Are you an active or passive bystander?

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Every once in awhile, dear SpeakUp Londoners, we have to post something serious. Yes, that means it can be boring, but we hope it is interesting.  Today, we are hoping to teach you something  important, it might change your perspective on studying . It’a bold claim to make, but to understand the differences in active and passive learning have saved some grades in the past.

Active and passive learning are two theories that discuss how the brain learns best. Experts in education express preference in active learning over passive. The reason might be obvious: active learning involves doing more with your sensory faculties. While passive learning often involves muscle memory, meaning that it is all about remembering until the exam and then forgetting it, active learning encourages the development of new links, concepts that intertwine and stick in your mind.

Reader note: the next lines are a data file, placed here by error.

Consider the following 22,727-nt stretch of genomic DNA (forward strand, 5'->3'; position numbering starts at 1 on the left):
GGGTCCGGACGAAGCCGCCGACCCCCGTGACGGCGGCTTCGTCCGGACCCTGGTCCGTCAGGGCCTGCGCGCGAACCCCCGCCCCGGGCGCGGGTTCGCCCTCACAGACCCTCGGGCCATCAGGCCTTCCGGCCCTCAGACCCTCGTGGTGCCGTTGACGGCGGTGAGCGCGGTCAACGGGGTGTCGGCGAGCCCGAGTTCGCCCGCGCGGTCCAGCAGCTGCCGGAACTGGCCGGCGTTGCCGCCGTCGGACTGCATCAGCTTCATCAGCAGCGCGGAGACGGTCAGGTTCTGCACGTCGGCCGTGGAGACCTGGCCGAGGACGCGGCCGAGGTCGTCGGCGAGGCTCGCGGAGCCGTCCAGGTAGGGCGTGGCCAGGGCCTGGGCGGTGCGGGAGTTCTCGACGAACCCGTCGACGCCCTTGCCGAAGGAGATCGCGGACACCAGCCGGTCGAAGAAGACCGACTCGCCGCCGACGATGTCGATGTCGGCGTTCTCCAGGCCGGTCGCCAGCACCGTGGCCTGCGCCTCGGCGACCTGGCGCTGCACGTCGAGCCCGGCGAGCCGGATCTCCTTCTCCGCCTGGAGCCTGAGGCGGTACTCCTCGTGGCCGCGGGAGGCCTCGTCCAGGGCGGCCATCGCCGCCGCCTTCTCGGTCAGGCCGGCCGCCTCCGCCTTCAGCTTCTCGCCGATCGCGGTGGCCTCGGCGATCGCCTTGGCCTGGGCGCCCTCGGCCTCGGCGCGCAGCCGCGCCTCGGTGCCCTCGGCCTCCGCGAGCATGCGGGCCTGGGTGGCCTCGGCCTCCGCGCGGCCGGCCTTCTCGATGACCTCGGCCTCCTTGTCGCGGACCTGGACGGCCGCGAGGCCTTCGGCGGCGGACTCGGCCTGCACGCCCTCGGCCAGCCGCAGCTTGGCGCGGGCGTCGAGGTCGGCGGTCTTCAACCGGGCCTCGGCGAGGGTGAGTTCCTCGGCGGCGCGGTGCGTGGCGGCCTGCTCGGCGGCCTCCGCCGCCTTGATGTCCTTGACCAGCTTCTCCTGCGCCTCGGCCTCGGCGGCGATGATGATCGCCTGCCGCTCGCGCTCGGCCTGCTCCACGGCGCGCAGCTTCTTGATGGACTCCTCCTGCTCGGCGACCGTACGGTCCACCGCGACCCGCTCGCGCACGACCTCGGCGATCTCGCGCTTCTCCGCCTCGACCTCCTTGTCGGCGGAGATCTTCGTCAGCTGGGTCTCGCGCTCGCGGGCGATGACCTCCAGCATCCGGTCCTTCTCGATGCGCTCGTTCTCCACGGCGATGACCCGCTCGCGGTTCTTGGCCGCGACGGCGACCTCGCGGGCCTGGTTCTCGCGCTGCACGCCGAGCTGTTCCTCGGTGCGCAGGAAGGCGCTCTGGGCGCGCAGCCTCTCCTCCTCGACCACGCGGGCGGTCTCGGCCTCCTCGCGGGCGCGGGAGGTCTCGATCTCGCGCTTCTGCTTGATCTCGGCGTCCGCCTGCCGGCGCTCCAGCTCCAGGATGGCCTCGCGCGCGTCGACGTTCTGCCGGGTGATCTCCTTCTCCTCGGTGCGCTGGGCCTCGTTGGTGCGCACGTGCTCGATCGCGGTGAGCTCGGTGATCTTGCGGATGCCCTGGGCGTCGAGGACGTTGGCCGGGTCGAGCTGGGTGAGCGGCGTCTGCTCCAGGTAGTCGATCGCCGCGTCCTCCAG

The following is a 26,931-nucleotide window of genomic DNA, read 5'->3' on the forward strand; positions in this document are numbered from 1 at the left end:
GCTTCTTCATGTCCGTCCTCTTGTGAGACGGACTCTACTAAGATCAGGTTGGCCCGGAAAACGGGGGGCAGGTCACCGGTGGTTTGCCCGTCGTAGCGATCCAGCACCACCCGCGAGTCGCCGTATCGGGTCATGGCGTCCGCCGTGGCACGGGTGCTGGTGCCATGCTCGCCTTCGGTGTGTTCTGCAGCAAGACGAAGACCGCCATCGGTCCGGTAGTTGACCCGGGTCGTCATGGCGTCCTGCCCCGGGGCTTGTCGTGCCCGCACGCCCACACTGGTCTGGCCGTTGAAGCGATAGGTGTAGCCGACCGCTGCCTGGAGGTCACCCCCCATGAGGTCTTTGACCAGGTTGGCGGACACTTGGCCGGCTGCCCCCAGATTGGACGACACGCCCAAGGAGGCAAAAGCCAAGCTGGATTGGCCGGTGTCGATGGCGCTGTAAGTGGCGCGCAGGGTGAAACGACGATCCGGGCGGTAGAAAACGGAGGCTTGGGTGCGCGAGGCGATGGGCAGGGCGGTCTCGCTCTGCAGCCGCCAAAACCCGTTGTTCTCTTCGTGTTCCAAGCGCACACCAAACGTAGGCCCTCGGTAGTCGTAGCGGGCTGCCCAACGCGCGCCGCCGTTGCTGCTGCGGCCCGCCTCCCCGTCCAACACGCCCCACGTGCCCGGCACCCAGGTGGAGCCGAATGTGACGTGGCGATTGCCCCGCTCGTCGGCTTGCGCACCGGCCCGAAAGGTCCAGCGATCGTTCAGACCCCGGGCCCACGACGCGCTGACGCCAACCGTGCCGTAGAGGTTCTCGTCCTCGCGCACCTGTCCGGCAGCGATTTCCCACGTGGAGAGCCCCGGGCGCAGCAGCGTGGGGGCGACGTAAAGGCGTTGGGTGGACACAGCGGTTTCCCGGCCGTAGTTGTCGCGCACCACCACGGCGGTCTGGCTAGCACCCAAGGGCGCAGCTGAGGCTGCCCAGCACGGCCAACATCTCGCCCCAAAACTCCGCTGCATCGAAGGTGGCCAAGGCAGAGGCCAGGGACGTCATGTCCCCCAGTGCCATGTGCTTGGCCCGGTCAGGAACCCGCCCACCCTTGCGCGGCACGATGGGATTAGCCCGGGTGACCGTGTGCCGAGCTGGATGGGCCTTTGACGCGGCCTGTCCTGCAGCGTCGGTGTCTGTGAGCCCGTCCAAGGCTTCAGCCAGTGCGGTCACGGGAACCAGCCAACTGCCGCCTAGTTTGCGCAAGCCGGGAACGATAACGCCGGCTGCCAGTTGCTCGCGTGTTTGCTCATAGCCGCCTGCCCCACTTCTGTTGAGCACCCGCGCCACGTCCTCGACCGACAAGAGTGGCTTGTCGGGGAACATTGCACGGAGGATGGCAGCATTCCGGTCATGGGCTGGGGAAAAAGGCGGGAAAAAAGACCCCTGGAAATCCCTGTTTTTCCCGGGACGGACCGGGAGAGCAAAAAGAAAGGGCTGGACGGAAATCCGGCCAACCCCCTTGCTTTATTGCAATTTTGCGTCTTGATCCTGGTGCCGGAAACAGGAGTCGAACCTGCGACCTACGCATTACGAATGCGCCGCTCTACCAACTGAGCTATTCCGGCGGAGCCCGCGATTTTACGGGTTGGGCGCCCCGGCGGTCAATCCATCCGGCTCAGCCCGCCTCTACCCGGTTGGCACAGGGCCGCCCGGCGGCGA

Passive learning assumes that the mind is a sponge.

You just absorb the information. Active learning doesn’t just assume this but expands it via discussion, collaboration, critical thinking and problem-solving skills. In all honesty, you might recognise some of the things you do in class in terms of the active and passive learning strategies I have already mentioned.

On your own, active and passive learning strategies might look like this:

Summarise your notesTyping up notes
Create diagrams and graphsCopying from the textbook
Make mind mapsCopying out quotes
Peer-to-peer testingHighlighting notes
Answering previous and similar questionsRe-reading notes and textbook


However, it is understandable that not everyone can learn using active strategies. If you are a better passive learner, maybe little changes to your routine such as reading your notes out loud or walking around the room as you do that can help retain information for longer.

If you don’t know what type of a learner you are, we can recommend this quiz which will help you figure out what type of a learner you are.

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